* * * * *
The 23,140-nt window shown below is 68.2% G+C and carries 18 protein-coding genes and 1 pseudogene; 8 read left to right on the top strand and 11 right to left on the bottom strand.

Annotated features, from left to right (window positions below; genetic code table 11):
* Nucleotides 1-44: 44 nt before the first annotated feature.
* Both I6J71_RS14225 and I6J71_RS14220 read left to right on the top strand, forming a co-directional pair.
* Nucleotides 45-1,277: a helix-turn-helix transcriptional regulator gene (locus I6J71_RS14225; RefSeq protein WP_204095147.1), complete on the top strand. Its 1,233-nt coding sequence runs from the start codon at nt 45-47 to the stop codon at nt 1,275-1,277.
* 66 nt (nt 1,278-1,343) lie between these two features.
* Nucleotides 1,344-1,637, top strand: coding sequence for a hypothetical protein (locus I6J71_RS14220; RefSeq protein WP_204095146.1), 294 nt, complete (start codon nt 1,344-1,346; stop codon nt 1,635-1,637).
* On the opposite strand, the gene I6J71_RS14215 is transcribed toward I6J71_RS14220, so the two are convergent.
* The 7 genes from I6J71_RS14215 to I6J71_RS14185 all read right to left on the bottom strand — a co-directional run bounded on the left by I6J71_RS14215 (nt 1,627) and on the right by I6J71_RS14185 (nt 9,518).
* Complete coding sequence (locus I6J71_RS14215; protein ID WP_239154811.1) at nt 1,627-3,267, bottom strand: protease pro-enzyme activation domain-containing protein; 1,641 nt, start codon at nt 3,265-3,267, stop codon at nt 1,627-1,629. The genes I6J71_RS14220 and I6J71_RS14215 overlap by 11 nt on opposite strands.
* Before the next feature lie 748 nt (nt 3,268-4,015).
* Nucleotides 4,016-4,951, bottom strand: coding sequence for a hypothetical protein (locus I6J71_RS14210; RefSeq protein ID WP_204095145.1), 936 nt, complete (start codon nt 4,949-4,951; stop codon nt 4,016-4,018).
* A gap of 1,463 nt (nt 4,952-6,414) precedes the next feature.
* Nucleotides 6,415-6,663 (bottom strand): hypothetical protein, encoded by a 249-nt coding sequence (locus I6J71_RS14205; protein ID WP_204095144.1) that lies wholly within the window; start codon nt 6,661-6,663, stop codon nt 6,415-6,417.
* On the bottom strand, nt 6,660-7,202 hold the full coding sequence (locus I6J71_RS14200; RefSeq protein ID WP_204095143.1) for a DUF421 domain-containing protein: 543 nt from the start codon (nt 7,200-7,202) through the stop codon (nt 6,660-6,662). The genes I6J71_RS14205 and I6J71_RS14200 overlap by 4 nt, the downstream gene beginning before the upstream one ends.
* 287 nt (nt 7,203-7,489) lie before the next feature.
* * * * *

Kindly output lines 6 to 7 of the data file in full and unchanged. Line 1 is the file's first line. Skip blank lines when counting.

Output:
* 66 nt (nt 1,278-1,343) lie between these two features.
* Nucleotides 1,344-1,637, top strand: coding sequence for a hypothetical protein (locus I6J71_RS14220; RefSeq protein WP_204095146.1), 294 nt, complete (start codon nt 1,344-1,346; stop codon nt 1,635-1,637).